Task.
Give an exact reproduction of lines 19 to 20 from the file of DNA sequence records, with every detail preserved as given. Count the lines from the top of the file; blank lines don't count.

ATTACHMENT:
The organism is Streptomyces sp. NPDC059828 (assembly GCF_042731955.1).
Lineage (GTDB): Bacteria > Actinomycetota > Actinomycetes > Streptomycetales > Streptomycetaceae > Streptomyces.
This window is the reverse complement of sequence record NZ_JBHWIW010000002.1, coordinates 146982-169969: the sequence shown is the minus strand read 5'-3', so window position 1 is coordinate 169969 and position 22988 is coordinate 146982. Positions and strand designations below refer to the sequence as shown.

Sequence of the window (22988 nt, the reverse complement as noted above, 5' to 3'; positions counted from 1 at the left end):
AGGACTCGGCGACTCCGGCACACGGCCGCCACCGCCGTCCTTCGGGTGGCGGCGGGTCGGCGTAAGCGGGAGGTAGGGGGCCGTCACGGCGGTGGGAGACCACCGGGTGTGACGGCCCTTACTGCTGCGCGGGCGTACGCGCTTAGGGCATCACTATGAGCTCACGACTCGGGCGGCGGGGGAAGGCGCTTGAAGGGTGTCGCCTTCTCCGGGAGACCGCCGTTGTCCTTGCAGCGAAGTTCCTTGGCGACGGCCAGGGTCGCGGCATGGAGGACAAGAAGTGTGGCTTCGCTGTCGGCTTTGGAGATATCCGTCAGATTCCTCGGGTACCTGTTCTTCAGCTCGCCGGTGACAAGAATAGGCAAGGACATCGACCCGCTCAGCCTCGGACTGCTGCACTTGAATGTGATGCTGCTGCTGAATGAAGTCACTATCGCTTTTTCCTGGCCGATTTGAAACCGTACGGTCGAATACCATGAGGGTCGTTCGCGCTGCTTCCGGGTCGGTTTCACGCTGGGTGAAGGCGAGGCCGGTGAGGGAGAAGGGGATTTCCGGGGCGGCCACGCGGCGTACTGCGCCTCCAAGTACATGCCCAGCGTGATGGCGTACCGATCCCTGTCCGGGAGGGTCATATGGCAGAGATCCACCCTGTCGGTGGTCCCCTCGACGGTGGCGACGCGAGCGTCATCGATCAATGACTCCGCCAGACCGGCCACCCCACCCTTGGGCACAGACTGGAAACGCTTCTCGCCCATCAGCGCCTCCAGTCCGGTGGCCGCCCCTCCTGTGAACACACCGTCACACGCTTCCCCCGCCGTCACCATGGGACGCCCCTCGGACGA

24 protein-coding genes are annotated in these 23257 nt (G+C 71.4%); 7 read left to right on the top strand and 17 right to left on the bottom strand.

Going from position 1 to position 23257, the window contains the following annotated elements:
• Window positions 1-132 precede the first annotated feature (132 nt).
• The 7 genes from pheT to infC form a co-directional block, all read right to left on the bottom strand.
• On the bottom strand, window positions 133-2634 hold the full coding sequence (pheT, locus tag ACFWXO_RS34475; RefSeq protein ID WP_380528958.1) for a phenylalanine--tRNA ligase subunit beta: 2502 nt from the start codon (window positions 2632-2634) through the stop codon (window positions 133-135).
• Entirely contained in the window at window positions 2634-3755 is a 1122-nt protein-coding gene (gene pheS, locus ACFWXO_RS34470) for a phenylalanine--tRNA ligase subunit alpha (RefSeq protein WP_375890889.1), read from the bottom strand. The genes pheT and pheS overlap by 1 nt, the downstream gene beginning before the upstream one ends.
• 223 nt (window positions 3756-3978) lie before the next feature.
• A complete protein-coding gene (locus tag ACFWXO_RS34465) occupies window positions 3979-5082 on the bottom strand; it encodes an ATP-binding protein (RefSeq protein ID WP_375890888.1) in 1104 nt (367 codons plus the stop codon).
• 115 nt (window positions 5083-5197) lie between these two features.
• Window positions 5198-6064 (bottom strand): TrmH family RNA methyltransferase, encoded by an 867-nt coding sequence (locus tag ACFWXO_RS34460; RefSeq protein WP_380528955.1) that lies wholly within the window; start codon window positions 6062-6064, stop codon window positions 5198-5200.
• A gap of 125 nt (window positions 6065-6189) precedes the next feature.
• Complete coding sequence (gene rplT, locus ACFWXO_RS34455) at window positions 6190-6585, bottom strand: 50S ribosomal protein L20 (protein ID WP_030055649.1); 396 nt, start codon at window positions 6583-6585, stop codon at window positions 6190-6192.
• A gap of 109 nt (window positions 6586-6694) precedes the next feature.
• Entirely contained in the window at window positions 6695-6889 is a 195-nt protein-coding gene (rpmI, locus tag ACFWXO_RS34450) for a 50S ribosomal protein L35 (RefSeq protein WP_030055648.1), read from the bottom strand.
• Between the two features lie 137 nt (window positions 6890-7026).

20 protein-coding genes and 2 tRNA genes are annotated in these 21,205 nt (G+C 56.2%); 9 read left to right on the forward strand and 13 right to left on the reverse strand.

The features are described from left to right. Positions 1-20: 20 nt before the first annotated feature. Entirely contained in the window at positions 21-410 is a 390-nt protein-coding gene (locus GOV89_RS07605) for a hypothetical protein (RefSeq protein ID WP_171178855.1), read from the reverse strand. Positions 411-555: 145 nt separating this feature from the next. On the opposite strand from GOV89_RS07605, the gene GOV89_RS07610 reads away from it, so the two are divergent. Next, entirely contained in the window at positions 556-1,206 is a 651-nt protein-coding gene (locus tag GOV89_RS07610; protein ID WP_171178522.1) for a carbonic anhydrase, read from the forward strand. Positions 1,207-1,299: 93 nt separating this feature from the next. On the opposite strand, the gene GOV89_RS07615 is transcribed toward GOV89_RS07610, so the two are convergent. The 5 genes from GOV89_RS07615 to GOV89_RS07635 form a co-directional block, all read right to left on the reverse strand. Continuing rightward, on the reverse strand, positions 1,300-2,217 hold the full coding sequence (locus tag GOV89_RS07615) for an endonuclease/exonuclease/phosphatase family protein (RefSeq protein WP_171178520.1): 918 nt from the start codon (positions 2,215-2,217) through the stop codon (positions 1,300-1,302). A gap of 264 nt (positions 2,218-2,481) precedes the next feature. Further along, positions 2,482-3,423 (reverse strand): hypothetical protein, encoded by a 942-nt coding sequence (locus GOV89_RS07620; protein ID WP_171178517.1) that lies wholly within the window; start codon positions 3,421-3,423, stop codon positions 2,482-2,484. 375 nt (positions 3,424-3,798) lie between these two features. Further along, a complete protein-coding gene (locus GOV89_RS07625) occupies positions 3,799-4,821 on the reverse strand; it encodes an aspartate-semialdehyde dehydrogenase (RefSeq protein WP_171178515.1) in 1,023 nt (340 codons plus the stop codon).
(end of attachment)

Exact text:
• Entirely contained in the window at window positions 6695-6889 is a 195-nt protein-coding gene (rpmI, locus tag ACFWXO_RS34450) for a 50S ribosomal protein L35 (RefSeq protein WP_030055648.1), read from the bottom strand.
• Between the two features lie 137 nt (window positions 6890-7026).